How to Co-Parent–Especially under Stress

“I  just don’t know what to do!” exclaimed John. “I’ve tried talking, reasoning, and even asking to go back to mediation. She either says we’ll work it out between us, she or doesn’t respond at all. What can I do?”

John is caught in a classic war of wills with his ex-wife—and feels he had no options for resolving the issues.

When the couple initially set child support, Anne was to pay the children’s portion of health insurance premiums. She has since dropped the children from her policy. So, John added them to his to keep coverage going—at a much higher cost.

Now, John pays the same child support plus higher out of pocket expenses. When he asks Anne about adjusting child support, Anne refuses to discuss the issue.

Meshing differing parenting styles in one house when parents get along is hard. Trying to mesh styles from two homes between parents who don’t get along proves grueling. What are the options when changes must be made?

Go to Court

Many parents consider court their only option. And, with completely uncooperative co-parents, this may be true.

John would like to simply pay for the children’s health insurance and give Anne a reduced amount of child support. Unfortunately, he can’t. The Court can only enforce the child support order in place. If John unilaterally reduces his payment, he will be in violation of that order. If Anne won’t agree to file an adjustment, John’s only way to lower support is to ask the Court to make an adjustment.

If Anne continues to refuse to talk to him, John may need to get the Court involved–if even to force the conversation.

Like many parents, John doesn’t want to take Anne to court. He doesn’t want to further antagonize her, nor does he want legal fees to make her financial struggles even harder. While it might help with child support, going to court could make the overall situation worse. John needs other options.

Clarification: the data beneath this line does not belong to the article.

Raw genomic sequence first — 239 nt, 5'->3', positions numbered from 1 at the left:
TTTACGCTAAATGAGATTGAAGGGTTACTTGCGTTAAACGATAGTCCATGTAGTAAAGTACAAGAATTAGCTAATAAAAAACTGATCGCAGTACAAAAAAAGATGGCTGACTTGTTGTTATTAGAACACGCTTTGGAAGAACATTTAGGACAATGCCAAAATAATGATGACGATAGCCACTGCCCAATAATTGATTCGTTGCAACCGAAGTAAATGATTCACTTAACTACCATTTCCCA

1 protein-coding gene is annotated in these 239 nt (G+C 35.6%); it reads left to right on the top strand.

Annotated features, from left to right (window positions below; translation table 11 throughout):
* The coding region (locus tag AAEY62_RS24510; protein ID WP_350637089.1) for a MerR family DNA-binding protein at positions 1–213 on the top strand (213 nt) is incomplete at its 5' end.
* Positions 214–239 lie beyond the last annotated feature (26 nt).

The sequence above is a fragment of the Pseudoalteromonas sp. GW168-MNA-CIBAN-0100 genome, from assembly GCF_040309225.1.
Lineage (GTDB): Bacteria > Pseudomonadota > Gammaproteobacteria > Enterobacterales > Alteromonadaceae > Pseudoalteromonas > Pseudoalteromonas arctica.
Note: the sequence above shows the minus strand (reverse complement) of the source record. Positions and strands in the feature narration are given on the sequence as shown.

Clarify Communications

“Most conflict arises because expectations clash. Expectations generally clash because they aren’t stated,” Tess Worrell, mediator. Better communication helps co-parents understand each other and work together.

When Anne’s refusal to talk with John exacerbated his frustration, a friend recommended www.2houses.com. “Diane and I do all our communicating through the messaging center. Now, we don’t have to go back through old texts, emails, and voicemails to find what we said. All communications are in one place, so we are clear. 2houses also records financial expenditures for the kids, medical records, and calendars. This keeps us on the same page—without having to talk to each other.”

John got Anne to agree to use 2houses. The record of insurance payments forced Anne to see how much more John really is paying. The concrete figures made her more responsive to his request to adjust child support.

Set Boundaries

The old quote, “Good fences make good neighbors” offers helpful wisdom to co-parents. Like fences, boundaries clearly mark territory and responsibility. When parents attend to the issues within their territory (and leave the issues that concern the other parent for them to resolve), they co-parent more effectively.

John is frustrated by paying both Anne’s health insurance responsibility and his child support. Because the insurance responsibility is Anne’s, John needs to leave it with her.

When Anne announced she was dropping her payment, John could have asked, “How will the children be covered?”

Anne assumed John would pick up her slack (which he did). If he had instead refused to accept her responsibility, the pressure would have remained on Anne to provide or deal with the lack of healthcare.

Conflicts tend to escalate when one person steps into another’s territory. Guarding boundaries forces people to own their responsibilities—reducing overall conflict.

Co-parenting proves challenging. Better communication, stronger boundaries, and even court intervention help parents meet the challenge.

If co-parenting proves frustrating and you would like a way to work together, call 317-244-9740 or email info@TheResolutionCenterIndy.com. We help parents understand their options and find ways to work together. We look forward to serving you.

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Though we come from a variety of experiences and backgrounds, the team at The Resolution Center shares one common goal: to bring healing and hope to those going through turmoil. ‘We know conflict wreaks havoc and wrecks dreams. Each of us brings specialized skills and a proven process to move people through the conflict to a place of stability, peace, and the possibility for their future.